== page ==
The Courant filed an amicus brief opposing the gag order, arguing that it exceeds the court’s authority and amounts to prior restraint of free speech. In its brief filed Tuesday, the Courant argued that if the court doesn’t vacate the gag order it will set a “dangerous precedent.”
“The Court should vacate the Gag Order because allowing the Gag Order to stand would have legal consequences, both for the media’s First Amendment rights in the present situation, but also establishing a dangerous precedent in future cases,” the brief says.
During the oral arguments in December, Pattis said that the gag order is unfair because Dulos is unable to fight back against the allegations raised in arrest warrants that he said “speculate” Dulos waited at his estranged wife’s New Canaan home on the morning of May 24, killed her and drove the body away in her own vehicle. At that time, Dulos had been charged twice with tampering with evidence. The murder charge came later.
“I was shocked at what’s been filed in the warrants. I’ve never seen a warrant in 30 years of practice where speculative theories were allowed to be made public,” Pattis said. “We didn’t create this tidal wave of publicity, but I’ll be damned if we’re going to let it drown us.”
The justices didn’t focus as much on the details of the Dulos case but more on the breadth of the gag order issued by Blawie and whether it is even necessary in Connecticut, where, under the state’s voir dire jury selection process, lawyers can question jurors and use challenges to keep them off the jury if they feel they are biased.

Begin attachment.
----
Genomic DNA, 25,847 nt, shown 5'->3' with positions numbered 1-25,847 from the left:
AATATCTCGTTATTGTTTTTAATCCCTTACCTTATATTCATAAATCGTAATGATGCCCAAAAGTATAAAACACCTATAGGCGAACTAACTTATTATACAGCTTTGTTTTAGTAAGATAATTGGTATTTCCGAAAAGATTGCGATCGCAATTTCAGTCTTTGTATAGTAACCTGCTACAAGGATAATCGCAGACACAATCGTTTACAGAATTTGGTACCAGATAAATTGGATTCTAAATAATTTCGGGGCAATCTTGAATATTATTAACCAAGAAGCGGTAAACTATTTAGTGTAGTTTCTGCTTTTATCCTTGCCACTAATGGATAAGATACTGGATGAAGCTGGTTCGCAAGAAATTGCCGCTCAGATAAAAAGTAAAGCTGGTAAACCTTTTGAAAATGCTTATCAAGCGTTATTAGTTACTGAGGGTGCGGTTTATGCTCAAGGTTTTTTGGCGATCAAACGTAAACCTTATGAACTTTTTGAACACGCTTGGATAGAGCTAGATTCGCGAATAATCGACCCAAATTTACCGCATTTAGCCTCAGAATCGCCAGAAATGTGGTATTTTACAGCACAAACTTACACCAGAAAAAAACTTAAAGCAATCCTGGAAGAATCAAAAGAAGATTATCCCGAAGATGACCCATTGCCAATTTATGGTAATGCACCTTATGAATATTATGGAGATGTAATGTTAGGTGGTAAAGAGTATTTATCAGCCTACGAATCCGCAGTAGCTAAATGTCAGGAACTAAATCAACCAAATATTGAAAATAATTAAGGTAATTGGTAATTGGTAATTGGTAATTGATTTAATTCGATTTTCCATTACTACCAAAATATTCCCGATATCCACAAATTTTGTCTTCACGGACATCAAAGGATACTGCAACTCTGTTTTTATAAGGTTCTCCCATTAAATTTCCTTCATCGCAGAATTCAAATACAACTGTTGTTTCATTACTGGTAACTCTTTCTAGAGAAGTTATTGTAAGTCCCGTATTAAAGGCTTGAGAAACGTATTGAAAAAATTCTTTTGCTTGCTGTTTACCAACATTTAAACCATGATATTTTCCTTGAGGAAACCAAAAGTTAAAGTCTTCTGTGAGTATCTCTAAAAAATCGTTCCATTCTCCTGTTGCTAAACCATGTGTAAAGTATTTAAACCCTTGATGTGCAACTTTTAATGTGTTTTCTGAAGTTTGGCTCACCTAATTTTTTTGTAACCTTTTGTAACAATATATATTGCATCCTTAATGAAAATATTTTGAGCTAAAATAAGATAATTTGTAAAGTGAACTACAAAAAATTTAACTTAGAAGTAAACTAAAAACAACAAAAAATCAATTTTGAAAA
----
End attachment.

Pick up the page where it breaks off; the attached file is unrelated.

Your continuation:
Several justices also pointed out that the state recently argued that pre-trial publicity didn’t have an impact in the high-profile Cheshire murders trials. Joshua Komisarjevsky is seeking a new trial based partly on the issue that his trial should have been moved out of New Haven because of the massive publicity surrounding the case. The state argued in that case that the voir dire process worked well. There was a gag order imposed in that case.
Scheinblum argued that a judge should have the option to impose a gag order after reviewing all other options. Scheinblum admitted that the state asked for a gag order on just Pattis after he incorrectly stated in open court that Michelle Troconis, Fotis Dulos’ former girlfriend, had taken and passed a polygraph test. Blawie extended the order to include any potential witnesses, law enforcement, Fotis Dulos and any of his family and friends.
In arguing to dismiss the case, Scheinblum said the case is moot because Dulos is now dead. He argued that since the defendant in the case is dead, there would be no available remedy if the state’s highest court struck down the gag order.
Scheinblum argued if a similar gag order was applied in a future high-profile case, attorneys in that case could pick up the fight if they wanted to.
“Gag orders, though rare, are capable of arising again in another high-profile case in which the parties would have ample opportunity to appeal the gag order due to the protracted nature of litigation such as this one,” Scheinblum said.
Troconis and attorney Kent Mawhinney have both been charged with conspiracy to commit murder and their cases are pending in Superior Court in Stamford. Mawhinney is being held on a $2 million bond. Tronconis is free after posting a combined $2.1 million bond. Both are expected to be tried despite Dulos’ death.